Scoville Square, Oak Park
[Scoville Square, Oak Park (1906/1909) E.E. Roberts, architect; (1982) John Vinci, restoration architect /Image & Artwork: designslinger]
In case you hadn't heard, walking is good for you. And before other modes of transportation took us off our feet, people walked - a lot. Can you imagine anyone walking today from say Siberia to Oregon? Of course when early humans made that trek the land masses were a little more connected, but even well into the middle of the 19th century people used their feet for overland travel. Twenty-three-year-old James Scoville was one of those people, and in 1848 he came upon the site of what would be his future home while hoofing it from Chicago to Beloit, Wisconsin.
[Scoville Square, 137 N. Oak Park Avenue, Oak Park, IL. /Image & Artwork: designslinger]
He'd come across a ridge that rose slightly above the flat plain about 10 miles due west of the city, and was so impressed by the change in landscape and the view, that he made a promise to himself to return one day. It took a few years, but return he did, and in the early 1870s built a grand Victorian mansion right at the top of the inspiring crest. He'd come back to Chicago not long after his sojourn to Beloit and parts beyond, began raking in the cash, and in 1856 used some of that money to buy-up large tracts of land around that bump in the landscape which is Mother Earth's way of letting you know that you're standing near one of North America's many continental dividing lines. His purchases were located in a tiny community known as Oak Ridge, which became Oak Park, and over the next 30 years Scoville became one of the early Chicago suburb's largest land owners and real estate developers. And by the time of his death in Pasadena, California in 1893, Scoville had amassed a large and generous income producing portfolio of land and building holdings.
[Scoville Square, Oak Park, IL. /Image & Artwork: designslinger]
The Scovilles had one child, a son named Charles who inherited not only his father's estate but also his penchant for making money. In 1905 Charles decided to improve a piece of property that he owned on the southwest corner of Oak Park Avenue and Lake Street, which stood directly across the street from the old family home. Scoville Block was designed by a prolific Oak Park-based architect named Eben Ezra Roberts. Although not nearly as famous as his neighbor Frank Lloyd Wright, Roberts' hand could be seen in commercial and residential projects scattered throughout the western suburb. While Wright made an identifiable mark on the streetscape with his signature style, Roberts' designs incorporated historically revived stylings.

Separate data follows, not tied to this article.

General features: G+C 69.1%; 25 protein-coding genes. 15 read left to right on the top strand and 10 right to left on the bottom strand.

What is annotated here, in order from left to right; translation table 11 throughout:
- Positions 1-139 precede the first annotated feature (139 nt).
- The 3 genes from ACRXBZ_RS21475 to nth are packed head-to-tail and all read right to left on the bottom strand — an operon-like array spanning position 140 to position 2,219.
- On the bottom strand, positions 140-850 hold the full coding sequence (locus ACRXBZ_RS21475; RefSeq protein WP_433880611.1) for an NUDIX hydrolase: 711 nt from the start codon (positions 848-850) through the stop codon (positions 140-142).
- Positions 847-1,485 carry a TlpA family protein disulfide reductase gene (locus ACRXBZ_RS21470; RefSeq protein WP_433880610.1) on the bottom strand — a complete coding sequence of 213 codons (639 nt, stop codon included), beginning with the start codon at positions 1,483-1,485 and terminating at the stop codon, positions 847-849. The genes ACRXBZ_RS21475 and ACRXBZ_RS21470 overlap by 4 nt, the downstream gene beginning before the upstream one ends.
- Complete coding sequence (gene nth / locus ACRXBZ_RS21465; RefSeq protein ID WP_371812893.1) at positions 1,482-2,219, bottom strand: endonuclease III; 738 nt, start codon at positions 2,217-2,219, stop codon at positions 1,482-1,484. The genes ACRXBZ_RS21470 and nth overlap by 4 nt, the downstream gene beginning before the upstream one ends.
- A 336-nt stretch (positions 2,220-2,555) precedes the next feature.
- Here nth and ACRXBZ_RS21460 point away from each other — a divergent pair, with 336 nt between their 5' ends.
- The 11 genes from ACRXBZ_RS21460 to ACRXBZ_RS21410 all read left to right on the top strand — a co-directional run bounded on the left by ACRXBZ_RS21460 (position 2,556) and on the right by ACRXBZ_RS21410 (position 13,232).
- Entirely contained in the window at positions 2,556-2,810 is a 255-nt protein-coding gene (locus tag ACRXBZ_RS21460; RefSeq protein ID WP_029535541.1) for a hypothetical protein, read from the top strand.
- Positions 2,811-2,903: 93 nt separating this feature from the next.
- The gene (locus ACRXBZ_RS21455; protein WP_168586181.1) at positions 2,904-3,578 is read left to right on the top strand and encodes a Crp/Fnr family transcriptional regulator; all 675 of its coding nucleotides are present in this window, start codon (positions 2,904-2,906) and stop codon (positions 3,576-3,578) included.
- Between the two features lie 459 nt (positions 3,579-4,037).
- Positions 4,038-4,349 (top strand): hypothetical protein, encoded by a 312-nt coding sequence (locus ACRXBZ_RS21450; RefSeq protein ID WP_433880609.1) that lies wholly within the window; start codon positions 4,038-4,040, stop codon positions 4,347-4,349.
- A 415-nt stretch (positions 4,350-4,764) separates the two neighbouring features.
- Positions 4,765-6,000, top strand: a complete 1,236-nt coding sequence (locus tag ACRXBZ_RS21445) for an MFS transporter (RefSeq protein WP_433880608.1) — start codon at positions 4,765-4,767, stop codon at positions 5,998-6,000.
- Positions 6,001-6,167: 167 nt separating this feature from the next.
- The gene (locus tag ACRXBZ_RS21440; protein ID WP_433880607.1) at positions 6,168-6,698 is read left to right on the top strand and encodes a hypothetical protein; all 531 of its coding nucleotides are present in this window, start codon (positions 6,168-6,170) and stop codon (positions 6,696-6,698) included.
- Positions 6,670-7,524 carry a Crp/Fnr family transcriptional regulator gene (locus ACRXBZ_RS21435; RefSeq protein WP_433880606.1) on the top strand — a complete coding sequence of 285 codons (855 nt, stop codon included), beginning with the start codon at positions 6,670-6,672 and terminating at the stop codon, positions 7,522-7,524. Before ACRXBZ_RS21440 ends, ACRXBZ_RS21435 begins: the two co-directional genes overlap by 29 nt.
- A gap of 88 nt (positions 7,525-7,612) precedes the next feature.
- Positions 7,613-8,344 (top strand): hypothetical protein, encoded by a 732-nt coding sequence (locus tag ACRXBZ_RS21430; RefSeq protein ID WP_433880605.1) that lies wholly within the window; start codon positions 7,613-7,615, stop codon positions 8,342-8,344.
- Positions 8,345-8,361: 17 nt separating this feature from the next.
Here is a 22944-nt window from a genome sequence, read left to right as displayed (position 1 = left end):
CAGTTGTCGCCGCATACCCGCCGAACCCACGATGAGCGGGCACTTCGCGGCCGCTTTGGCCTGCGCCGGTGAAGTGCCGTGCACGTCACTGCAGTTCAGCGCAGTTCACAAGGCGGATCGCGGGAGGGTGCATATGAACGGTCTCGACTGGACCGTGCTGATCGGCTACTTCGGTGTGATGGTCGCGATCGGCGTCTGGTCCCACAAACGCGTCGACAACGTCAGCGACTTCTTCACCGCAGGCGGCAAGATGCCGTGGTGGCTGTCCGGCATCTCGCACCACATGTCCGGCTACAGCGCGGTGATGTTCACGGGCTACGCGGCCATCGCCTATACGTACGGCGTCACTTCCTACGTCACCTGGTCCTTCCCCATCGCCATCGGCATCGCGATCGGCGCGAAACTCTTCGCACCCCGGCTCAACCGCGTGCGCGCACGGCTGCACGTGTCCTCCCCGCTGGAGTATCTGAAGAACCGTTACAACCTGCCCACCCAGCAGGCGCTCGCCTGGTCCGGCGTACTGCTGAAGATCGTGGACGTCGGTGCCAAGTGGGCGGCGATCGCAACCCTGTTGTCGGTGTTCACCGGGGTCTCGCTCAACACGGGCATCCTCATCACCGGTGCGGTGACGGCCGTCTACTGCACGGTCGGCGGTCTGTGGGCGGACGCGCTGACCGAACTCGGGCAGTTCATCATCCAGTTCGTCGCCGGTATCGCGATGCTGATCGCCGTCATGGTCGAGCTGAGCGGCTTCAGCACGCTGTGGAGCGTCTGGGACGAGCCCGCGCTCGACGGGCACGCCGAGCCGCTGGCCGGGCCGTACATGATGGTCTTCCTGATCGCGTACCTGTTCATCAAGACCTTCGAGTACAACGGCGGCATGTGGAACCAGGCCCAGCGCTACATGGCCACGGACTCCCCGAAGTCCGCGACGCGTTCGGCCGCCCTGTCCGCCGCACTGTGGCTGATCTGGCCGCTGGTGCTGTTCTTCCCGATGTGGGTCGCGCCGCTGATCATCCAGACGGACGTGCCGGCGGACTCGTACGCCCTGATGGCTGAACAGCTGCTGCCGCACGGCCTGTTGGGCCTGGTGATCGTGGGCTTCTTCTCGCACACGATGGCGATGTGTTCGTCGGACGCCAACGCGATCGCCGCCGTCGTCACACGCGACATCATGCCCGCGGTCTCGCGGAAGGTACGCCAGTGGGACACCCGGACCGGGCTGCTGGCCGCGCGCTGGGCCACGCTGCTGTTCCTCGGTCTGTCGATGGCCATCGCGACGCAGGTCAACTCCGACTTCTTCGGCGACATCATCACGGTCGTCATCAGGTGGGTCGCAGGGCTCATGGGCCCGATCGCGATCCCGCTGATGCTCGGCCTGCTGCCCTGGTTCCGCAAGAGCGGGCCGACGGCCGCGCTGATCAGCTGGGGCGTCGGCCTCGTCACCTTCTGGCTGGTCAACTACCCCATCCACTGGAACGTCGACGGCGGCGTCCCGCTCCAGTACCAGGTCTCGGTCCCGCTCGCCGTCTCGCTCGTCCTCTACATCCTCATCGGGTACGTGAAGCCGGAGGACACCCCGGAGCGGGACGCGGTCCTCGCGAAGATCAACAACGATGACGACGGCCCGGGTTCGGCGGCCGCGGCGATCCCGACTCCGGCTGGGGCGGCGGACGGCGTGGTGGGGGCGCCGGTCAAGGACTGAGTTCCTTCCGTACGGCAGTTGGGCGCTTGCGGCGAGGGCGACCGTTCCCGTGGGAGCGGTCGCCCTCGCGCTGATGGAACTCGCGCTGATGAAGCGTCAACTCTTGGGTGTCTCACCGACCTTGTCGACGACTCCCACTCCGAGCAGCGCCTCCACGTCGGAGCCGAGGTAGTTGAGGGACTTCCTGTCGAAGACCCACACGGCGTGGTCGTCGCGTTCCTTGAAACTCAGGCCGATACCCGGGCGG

[Scoville Square, Oak Park /Image & Artwork: designslinger]
Scoville's improvement would not only generate substantially more income for the wealthy real estate heir, but it also provided Roberts with the opportunity to prominently demonstrate his adaptation of the ever increasingly popular Prairie Style, or Style of the Midwest as it was known at the time. Scoville Block grew in size four years after it was completed in 1905 when a seamless addition - also designed by Roberts - was constructed to provide a meeting hall, lodge rooms, and offices for the local branch of the Masons. Then in 1917 William Y. Gilmore opened Wm. Y. Gilmore & Sons dry goods store in one of the ground level retail spaces. By 1930, the year that Charles Scoville died, Gilmore's had taken over almost the entire building and added a sleek, modern, visually unifying, black glass facade to the ground level storefronts. In 1976 Gimore's closed its doors, and after sitting empty for the next year-and-a-half the Village of Oak Park purchased the building in the hopes of saving it. In 1979 a developer bought the aging property from the Village, and after a $2.5 million renovation and restoration, the rechristened Scoville Square was opened to the public in 1982.